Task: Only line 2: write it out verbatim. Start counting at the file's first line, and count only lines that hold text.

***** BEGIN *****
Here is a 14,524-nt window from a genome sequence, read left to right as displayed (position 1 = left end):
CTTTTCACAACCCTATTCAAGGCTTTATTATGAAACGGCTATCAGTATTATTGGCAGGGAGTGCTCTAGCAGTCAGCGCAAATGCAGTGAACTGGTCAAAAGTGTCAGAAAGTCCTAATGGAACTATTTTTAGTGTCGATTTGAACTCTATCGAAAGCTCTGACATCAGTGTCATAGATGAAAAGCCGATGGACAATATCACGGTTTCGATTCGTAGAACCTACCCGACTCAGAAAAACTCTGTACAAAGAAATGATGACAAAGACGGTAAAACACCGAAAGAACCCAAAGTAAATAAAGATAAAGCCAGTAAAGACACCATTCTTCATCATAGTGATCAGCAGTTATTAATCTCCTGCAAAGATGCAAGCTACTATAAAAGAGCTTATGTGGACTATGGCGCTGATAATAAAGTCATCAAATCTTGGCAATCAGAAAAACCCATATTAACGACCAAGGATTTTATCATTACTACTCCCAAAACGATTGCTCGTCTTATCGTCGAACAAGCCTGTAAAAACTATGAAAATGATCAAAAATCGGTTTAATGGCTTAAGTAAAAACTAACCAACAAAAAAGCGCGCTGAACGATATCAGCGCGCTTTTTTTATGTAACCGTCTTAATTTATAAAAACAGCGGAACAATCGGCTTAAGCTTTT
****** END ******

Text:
CTTTTCACAACCCTATTCAAGGCTTTATTATGAAACGGCTATCAGTATTATTGGCAGGGAGTGCTCTAGCAGTCAGCGCAAATGCAGTGAACTGGTCAAAAGTGTCAGAAAGTCCTAATGGAACTATTTTTAGTGTCGATTTGAACTCTATCGAAAGCTCTGACATCAGTGTCATAGATGAAAAGCCGATGGACAATATCACGGTTTCGATTCGTAGAACCTACCCGACTCAGAAAAACTCTGTACAAAGAAATGATGACAAAGACGGTAAAACACCGAAAGAACCCAAAGTAAATAAAGATAAAGCCAGTAAAGACACCATTCTTCATCATAGTGATCAGCAGTTATTAATCTCCTGCAAAGATGCAAGCTACTATAAAAGAGCTTATGTGGACTATGGCGCTGATAATAAAGTCATCAAATCTTGGCAATCAGAAAAACCCATATTAACGACCAAGGATTTTATCATTACTACTCCCAAAACGATTGCTCGTCTTATCGTCGAACAAGCCTGTAAAAACTATGAAAATGATCAAAAATCGGTTTAATGGCTTAAGTAAAAACTAACCAACAAAAAAGCGCGCTGAACGATATCAGCGCGCTTTTTTTATGTAACCGTCTTAATTTATAAAAACAGCGGAACAATCGGCTTAAGCTTTT